Trusted CI Webinar: The Technical Landscape of Ransomware: Threat Models and Defense Models, July 17th@11am EST

Members of Trusted CI are presenting the talk, The Technical Landscape of Ransomware:  Threat Models and Defense Models, July 17th at 11am (Eastern).

Please register here.

Ransomware has become a global problem.  Given the reality that ransomware will eventually strike your system, we focus on recovery and not on prevention.  The assumption is that the attacker did enter the system and rendered it inoperative to some extent.

We start by presenting the broad landscape of how ransomware can affect a computer system, suggesting how the IT manager, system designer, and operator might prepare to recover from such an attack.

We show the ways in which ransomware can (and sometimes cannot) attack each component of the systems. For each attack scenario, we describe how the system might be subverted, the ransom act, the impact on operations, difficulty of accomplishing the attack, the cost to recover, the ease of detection of the attack, and frequency in which the attack is found in the wild (if at all). We also describe strategies that could be used to recover from these attacks.

Some of the ransomware scenarios that we describe reflect attacks that are common and well understood. Many of these scenarios have active attacks in the wild. Other scenarios are less common and do not appear to have any active attacks. In many ways, these less common scenarios are the most interesting ones as they pose an opportunity to build defenses ahead of attacks.

Speaker Bios:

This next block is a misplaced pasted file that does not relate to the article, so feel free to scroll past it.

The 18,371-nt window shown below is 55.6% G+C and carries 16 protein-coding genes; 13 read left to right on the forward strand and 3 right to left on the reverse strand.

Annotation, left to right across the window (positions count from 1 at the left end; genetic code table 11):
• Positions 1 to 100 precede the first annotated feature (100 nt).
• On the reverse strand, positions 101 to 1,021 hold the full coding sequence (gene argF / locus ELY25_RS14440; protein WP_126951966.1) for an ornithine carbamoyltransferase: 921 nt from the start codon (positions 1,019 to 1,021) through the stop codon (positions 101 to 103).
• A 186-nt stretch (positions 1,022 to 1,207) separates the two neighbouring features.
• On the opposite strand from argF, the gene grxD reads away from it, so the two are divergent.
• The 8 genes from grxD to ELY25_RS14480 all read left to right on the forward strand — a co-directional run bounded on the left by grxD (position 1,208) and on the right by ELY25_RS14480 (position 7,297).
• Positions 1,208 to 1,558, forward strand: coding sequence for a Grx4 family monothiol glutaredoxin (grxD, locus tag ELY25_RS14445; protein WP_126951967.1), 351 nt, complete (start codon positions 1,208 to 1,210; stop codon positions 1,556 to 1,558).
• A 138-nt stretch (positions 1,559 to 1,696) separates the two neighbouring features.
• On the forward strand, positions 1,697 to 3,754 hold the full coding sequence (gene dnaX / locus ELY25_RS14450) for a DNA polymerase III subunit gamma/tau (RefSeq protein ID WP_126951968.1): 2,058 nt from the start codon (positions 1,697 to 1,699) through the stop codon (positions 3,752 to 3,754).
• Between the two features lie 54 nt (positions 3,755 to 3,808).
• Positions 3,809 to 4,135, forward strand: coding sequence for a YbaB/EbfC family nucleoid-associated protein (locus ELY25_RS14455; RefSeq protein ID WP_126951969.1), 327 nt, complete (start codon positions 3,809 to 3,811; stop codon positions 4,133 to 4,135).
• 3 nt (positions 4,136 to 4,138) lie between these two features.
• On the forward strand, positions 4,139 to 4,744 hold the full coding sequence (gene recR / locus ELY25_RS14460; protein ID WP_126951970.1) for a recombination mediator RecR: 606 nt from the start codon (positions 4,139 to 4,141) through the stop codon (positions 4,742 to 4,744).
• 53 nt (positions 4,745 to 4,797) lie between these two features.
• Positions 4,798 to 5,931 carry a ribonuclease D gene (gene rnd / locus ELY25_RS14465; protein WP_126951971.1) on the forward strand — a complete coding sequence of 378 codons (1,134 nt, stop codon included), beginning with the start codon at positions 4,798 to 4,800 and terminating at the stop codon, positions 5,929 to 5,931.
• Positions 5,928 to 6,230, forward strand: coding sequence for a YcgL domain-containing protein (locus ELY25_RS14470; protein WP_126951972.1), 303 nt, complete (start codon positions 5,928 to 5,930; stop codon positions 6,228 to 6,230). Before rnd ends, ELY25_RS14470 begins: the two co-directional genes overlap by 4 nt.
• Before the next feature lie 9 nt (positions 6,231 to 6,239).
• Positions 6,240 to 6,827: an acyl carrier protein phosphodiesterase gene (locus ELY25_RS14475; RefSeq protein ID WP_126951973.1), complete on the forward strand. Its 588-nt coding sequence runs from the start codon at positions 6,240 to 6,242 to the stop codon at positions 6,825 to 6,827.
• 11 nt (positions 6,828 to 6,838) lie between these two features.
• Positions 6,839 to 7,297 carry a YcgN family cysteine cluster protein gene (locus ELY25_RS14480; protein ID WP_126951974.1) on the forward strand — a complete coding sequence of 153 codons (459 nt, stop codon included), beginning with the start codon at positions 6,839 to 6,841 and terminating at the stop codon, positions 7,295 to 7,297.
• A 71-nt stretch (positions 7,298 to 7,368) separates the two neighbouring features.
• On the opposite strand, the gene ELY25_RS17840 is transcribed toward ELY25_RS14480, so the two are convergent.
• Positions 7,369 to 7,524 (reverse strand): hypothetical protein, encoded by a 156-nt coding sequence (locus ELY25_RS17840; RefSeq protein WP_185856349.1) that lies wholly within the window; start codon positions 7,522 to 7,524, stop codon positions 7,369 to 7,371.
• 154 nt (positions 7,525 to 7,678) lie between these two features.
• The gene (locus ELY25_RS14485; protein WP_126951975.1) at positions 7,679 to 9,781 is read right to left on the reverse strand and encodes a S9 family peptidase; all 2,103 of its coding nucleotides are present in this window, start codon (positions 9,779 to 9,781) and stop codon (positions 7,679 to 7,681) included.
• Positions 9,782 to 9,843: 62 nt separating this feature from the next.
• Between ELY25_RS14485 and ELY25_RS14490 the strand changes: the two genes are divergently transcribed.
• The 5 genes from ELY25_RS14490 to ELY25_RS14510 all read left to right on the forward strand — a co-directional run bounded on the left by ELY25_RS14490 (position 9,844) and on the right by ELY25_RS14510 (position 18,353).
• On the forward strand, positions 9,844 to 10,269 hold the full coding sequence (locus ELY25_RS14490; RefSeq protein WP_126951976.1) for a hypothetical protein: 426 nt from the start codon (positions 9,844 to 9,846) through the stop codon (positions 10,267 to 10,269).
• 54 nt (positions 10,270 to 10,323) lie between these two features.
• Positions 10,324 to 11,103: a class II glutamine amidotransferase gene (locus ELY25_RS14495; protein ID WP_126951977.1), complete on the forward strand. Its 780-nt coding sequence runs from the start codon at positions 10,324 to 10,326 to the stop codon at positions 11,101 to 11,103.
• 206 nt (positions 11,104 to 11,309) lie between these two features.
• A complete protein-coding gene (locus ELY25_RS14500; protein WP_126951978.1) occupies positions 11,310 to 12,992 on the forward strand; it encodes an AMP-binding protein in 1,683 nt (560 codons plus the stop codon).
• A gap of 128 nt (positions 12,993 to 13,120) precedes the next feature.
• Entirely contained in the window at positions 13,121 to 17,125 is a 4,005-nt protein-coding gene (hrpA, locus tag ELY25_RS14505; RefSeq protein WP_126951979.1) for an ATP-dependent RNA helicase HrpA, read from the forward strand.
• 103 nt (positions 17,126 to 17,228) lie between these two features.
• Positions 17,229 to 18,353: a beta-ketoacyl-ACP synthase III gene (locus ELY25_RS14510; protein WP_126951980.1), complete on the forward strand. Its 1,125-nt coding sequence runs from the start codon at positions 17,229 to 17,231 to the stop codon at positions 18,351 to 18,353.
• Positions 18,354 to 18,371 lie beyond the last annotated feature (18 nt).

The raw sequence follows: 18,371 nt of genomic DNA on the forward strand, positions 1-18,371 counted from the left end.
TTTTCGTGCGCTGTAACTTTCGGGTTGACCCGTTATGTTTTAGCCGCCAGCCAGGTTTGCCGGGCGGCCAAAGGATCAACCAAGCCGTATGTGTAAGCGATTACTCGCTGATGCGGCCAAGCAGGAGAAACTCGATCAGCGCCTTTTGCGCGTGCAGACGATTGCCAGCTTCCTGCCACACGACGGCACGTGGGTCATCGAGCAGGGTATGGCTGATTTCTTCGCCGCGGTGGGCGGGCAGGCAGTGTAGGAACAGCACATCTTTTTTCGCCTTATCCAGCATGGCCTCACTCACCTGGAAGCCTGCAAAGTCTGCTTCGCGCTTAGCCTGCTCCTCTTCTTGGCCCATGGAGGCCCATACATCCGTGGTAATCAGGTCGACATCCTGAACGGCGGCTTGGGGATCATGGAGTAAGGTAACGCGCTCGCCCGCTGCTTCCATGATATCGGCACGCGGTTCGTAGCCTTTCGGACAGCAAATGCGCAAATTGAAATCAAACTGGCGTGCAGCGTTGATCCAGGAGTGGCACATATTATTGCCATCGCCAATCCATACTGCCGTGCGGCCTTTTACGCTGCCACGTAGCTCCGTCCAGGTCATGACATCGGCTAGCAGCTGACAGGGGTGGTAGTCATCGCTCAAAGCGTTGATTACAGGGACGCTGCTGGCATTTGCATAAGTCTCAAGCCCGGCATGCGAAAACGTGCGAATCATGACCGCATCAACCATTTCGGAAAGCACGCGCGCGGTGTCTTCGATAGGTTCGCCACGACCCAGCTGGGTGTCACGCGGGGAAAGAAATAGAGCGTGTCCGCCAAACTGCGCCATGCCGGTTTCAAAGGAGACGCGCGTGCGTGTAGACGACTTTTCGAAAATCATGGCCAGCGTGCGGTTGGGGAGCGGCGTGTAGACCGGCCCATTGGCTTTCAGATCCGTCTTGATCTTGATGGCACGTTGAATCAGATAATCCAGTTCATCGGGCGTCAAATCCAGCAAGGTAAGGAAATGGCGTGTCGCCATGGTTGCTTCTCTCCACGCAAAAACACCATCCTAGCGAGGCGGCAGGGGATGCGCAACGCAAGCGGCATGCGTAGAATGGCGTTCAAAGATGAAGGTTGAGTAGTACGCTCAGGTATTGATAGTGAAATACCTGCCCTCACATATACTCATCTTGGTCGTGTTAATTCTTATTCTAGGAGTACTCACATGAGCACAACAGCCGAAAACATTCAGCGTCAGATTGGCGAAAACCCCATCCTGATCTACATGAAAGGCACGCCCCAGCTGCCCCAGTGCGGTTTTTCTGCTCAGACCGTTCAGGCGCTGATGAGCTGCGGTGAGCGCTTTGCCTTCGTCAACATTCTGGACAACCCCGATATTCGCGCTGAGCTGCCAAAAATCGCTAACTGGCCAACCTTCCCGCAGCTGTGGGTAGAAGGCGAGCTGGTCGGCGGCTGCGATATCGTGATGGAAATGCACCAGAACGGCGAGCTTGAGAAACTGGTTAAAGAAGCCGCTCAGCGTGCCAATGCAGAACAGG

Barton Miller is the Vilas Distinguished Achievement Professor and the Amar & Belinder Sohi Professor in Computer Sciences at the University of Wisconsin-Madison. He is a co-PI on the Trusted CI NSF Cybersecurity Center of Excellence, where he leads the software assurance effort and leads the Paradyn Tools project, which is investigating performance and instrumentation technologies for parallel and distributed applications and systems. His research interests include software security, in-depth vulnerability assessment, binary and malicious code analysis and instrumentation, extreme scale systems, and parallel and distributed program measurement and debugging.  In 1988, Miller founded the field of Fuzz random software testing, which is the foundation of many security and software engineering disciplines. In 1992, Miller (working with his then­student Prof. Jeffrey Hollingsworth) founded the field of dynamic binary code instrumentation and coined the term “dynamic instrumentation”. Miller is a Fellow of the ACM and recent recipient of the Jean Claude Laprie Award for dependable computing.

Miller was the chair of the Institute for Defense Analysis Center for Computing Sciences Program Review Committee, member of the U.S. National Nuclear Safety Administration Los Alamos and Lawrence Livermore National Labs Cyber Security Review Committee (POFMR), member of the Los Alamos National Laboratory Computing, Communications and Networking Division Review Committee, and has been on the U.S. Secret Service Electronic Crimes Task Force (Chicago Area).

Elisa Heymann is a Senior Scientist on TrustedCI, the NSF Cybersecurity Center of Excellence at the University of Wisconsin-Madison, and an Associate Professor at the Autonomous University of Barcelona. She co-directs the MIST software vulnerability assessment at the Autonomous University of Barcelona, Spain.

She coordinates in-depth vulnerability assessments for NFS Trusted CI, and was also in charge of the Grid/Cloud security group at the UAB, and participated in two major Grid European Projects:  EGI-InSPIRE and European Middleware Initiative (EMI). Heymann's research interests include software security and resource management for Grid and Cloud environments. Her research is supported by the NSF, Spanish government, the European Commission, and NATO.


Join Trusted CI's announcements mailing list for information about upcoming events. To submit topics or requests to present, see our call for presentations. Archived presentations are available on our site under "Past Events."

Tuesday, June 13, 2023

Trusted CI Trains NSF ACCESS STEP Students in Miami